Ahwatukee Foothills residents Shawn and Todd Shoemaker do their best to keep their kids active. As avid cyclers themselves they made sure to feed their kids right and take them on plenty of family bike rides. So it was a shock when their 4-year-old son, Levi, was diagnosed with diabetes.
Levi has Type 1 diabetes. His body does not produce insulin. Type 2 is when the body does not produce enough insulin or the cells ignore it. According to the American Diabetes Association website, Type 1 is caused by genetics and unknown factors that may trigger the disease, while Type 2 is caused by genetics and lifestyle factors. Type 1 is less common and is usually found in children or young adults. It cannot be cured with diet and exercise.
For the Shoemaker family, the diagnosis was a shock. Neither side of the family has any history of diabetes. But Shawn, a nurse, said she realized right away when she began seeing symptoms in Levi.
“I had an idea so I made an appointment with our pediatrician,” Shawn said. “Sure enough, it was diabetes. We were fortunate because most kids, when they are diagnosed, have to be admitted to the hospital but she had enough faith in me to take him home and monitor him, and take him into another doctor the next day. It was awful, hearing that news, but it could be worse. It could be cancer or he could have been admitted to the hospital. People have died from it, so we’re lucky.”
For the first four to six months Levi had to receive insulin injections about seven times a day. Now that doctors have figured out how his body reacts to the insulin he’s been set up with an insulin pump that gives him insulin around the clock. Everything he eats has a carb count that must be entered into the pump. The machine then calculates how much insulin he needs and delivers it automatically. Besides his pump, Levi has his blood sugar checked whenever he eats, sleeps or does strenuous activities.
It’s a lot to worry about each day and it’s something they’ve had to teach his preschool to watch out for as well, but even though the Shoemakers say they’re still learning something new about diabetes every day, they’ve fallen into a pattern. Now, their goal is to help educate others and find a cure.
“We just want people to educate themselves,” Todd said. “Diabetes is not just what you see on ‘The Biggest Loser.’ Type 1 can’t be cured with diet and exercise, like Type 2 can. For people to say to you, ‘Quit giving your kid candy,’ it’s not right because that’s not his issue. When you have a 4-year-old son and someone tells you if you quit giving him candy it’ll go away, it doesn’t.”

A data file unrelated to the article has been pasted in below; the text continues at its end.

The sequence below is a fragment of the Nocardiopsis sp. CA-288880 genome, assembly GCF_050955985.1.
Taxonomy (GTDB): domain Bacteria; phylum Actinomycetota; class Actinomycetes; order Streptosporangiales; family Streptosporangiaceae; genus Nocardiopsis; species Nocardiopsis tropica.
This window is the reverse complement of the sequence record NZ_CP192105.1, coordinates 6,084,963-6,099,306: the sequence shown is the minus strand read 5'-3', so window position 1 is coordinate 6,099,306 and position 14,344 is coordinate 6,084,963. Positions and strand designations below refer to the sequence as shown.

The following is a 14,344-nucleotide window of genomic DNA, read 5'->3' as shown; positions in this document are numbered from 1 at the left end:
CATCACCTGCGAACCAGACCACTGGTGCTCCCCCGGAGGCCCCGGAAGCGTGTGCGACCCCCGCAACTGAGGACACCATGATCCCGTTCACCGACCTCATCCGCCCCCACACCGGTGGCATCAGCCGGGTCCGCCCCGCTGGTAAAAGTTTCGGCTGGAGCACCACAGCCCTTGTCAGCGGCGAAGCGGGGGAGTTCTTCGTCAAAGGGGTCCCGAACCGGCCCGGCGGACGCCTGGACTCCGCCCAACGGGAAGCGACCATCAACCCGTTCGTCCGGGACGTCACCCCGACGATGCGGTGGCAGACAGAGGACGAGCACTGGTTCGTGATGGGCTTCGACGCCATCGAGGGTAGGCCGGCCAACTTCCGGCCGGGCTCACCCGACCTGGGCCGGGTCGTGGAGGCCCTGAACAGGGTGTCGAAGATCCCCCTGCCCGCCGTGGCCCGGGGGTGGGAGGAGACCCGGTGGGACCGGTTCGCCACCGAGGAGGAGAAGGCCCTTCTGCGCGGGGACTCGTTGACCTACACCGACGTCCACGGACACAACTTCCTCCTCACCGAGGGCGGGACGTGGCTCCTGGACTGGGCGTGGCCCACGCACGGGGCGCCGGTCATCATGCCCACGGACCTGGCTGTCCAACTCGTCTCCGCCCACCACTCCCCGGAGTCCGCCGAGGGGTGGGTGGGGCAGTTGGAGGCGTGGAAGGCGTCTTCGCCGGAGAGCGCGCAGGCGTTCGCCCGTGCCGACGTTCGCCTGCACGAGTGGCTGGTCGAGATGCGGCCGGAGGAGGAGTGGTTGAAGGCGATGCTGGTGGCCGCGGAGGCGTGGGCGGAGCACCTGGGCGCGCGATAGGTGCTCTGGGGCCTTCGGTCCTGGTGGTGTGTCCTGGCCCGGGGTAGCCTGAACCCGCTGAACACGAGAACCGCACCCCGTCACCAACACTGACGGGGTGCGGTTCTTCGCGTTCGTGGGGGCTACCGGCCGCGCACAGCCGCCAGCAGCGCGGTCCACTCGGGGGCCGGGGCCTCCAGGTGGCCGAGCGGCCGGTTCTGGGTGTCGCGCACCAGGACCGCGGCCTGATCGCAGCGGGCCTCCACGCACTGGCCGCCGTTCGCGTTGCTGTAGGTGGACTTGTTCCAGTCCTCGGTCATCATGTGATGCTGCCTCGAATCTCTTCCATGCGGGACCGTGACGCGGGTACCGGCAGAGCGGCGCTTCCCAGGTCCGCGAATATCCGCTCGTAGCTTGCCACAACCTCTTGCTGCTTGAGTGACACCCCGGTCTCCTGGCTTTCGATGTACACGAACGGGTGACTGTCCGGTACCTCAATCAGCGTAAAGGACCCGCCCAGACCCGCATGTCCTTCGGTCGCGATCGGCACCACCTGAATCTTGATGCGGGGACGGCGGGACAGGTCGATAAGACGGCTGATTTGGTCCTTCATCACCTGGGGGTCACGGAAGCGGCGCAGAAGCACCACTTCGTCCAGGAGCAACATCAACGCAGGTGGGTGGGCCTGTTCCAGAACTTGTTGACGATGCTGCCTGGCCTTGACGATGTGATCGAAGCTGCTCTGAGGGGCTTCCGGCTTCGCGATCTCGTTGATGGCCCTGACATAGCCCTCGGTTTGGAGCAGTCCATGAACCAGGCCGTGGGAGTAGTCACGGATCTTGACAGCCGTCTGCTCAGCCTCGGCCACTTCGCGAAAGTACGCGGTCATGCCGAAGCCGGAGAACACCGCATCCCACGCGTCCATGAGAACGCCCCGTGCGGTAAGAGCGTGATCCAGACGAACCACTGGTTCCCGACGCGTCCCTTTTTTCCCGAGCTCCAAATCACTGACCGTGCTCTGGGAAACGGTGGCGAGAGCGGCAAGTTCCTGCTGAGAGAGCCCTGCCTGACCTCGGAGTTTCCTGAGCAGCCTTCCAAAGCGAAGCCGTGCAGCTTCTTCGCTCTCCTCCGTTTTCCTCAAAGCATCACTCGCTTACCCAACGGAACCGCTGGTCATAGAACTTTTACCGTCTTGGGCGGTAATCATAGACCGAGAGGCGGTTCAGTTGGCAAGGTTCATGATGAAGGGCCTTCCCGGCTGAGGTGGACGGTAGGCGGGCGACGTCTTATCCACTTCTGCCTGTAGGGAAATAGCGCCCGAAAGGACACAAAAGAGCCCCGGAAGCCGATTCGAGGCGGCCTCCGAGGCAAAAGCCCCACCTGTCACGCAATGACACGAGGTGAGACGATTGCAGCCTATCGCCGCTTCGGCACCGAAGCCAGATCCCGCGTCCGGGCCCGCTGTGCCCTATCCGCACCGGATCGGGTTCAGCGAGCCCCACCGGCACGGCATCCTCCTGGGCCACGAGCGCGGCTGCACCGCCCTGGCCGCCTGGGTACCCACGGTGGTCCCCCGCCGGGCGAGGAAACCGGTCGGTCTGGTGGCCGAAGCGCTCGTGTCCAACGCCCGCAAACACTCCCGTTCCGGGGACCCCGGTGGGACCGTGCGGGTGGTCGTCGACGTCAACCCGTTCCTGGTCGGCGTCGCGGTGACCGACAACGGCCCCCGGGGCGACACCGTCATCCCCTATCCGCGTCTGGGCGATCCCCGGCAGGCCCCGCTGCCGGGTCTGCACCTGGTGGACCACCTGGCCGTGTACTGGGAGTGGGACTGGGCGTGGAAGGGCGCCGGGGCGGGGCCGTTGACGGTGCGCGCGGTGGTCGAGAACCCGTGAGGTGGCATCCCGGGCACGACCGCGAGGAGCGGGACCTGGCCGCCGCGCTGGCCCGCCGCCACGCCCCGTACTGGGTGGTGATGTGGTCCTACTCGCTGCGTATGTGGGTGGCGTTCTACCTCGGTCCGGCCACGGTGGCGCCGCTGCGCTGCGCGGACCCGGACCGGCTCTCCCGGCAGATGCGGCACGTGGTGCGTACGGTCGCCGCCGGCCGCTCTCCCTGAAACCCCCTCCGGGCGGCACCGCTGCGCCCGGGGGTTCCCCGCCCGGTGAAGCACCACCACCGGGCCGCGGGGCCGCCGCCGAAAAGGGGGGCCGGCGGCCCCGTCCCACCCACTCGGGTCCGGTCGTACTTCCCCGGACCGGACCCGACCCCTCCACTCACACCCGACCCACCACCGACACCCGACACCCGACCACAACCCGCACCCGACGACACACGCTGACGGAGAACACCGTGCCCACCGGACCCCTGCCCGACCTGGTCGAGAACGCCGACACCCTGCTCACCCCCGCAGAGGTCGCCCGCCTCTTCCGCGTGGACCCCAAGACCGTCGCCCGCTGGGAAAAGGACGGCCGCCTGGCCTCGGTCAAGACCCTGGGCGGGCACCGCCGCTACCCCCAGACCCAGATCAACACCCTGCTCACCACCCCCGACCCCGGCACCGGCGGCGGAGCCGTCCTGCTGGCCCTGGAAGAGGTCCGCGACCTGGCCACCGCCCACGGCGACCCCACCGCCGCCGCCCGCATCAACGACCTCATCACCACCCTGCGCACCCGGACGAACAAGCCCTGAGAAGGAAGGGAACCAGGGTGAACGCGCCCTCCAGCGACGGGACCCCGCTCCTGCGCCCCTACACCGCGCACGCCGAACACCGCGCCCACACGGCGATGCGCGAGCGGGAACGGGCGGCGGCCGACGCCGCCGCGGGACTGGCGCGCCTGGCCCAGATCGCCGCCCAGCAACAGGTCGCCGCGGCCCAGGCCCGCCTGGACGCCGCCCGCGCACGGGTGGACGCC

As a family the Shoemakers are taking part in the Tour de Cure in Phoenix on Saturday, March 24. The event consists of four different rides for different levels. There is an 80-mile, 62-mile, 34-mile and 8-mile ride, which is what the Shoemaker family will be doing together.
Last year, Todd did the race by himself and raised $1,400 to go toward research. This year, because the family will be doing the race together, along with eight other members of their team, they set their goal at $2,000. They have raised close to $5,000 now, and Shawn said she is shocked each time she has to raise their goal again.
“I am in awe,” Shawn said. “That’s a lot of money. We have quite a few friends in our cycling community so we’ve gotten a lot of support that way, from people who have donated and others who have joined the team. We cycle for Tribe Out in the Scottsdale or Tempe areas so they have a jar out collecting some cash.”
Even Levi’s older sister, Madeline, has been helping with fundraising. She began drawing pictures and selling them to neighbors, and has been asking families for donations.
To donate to the American Diabetes Association, visit diabetes.org, where you can search for the Tour de Cure Phoenix and donate to the Shoemaker’s team directly. Their team name is Shoemaker Crew.
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